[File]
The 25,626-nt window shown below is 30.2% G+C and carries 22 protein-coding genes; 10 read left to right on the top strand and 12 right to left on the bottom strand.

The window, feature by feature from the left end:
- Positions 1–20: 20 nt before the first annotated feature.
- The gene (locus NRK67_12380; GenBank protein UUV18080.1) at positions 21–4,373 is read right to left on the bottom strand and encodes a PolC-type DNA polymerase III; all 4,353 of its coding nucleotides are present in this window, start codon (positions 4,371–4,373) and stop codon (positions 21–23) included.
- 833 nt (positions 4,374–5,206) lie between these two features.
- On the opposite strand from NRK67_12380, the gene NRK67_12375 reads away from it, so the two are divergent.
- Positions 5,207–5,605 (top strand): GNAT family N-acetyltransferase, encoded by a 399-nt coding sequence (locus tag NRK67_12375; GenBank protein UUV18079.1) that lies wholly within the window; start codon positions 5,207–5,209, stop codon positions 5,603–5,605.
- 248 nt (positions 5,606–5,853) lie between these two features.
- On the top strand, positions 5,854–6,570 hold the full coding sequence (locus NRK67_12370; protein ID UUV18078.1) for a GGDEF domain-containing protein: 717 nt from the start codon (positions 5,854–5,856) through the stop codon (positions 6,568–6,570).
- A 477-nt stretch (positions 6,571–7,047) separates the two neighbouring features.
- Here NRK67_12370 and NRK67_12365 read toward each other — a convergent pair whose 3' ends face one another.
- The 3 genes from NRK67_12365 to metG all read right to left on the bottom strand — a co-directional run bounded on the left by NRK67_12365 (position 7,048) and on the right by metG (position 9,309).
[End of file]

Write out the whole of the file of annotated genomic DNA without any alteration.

The 25,626-nt window shown below is 30.2% G+C and carries 22 protein-coding genes; 10 read left to right on the top strand and 12 right to left on the bottom strand.

The window, feature by feature from the left end:
- Positions 1–20: 20 nt before the first annotated feature.
- The gene (locus NRK67_12380; GenBank protein UUV18080.1) at positions 21–4,373 is read right to left on the bottom strand and encodes a PolC-type DNA polymerase III; all 4,353 of its coding nucleotides are present in this window, start codon (positions 4,371–4,373) and stop codon (positions 21–23) included.
- 833 nt (positions 4,374–5,206) lie between these two features.
- On the opposite strand from NRK67_12380, the gene NRK67_12375 reads away from it, so the two are divergent.
- Positions 5,207–5,605 (top strand): GNAT family N-acetyltransferase, encoded by a 399-nt coding sequence (locus tag NRK67_12375; GenBank protein UUV18079.1) that lies wholly within the window; start codon positions 5,207–5,209, stop codon positions 5,603–5,605.
- 248 nt (positions 5,606–5,853) lie between these two features.
- On the top strand, positions 5,854–6,570 hold the full coding sequence (locus NRK67_12370; protein ID UUV18078.1) for a GGDEF domain-containing protein: 717 nt from the start codon (positions 5,854–5,856) through the stop codon (positions 6,568–6,570).
- A 477-nt stretch (positions 6,571–7,047) separates the two neighbouring features.
- Here NRK67_12370 and NRK67_12365 read toward each other — a convergent pair whose 3' ends face one another.
- The 3 genes from NRK67_12365 to metG all read right to left on the bottom strand — a co-directional run bounded on the left by NRK67_12365 (position 7,048) and on the right by metG (position 9,309).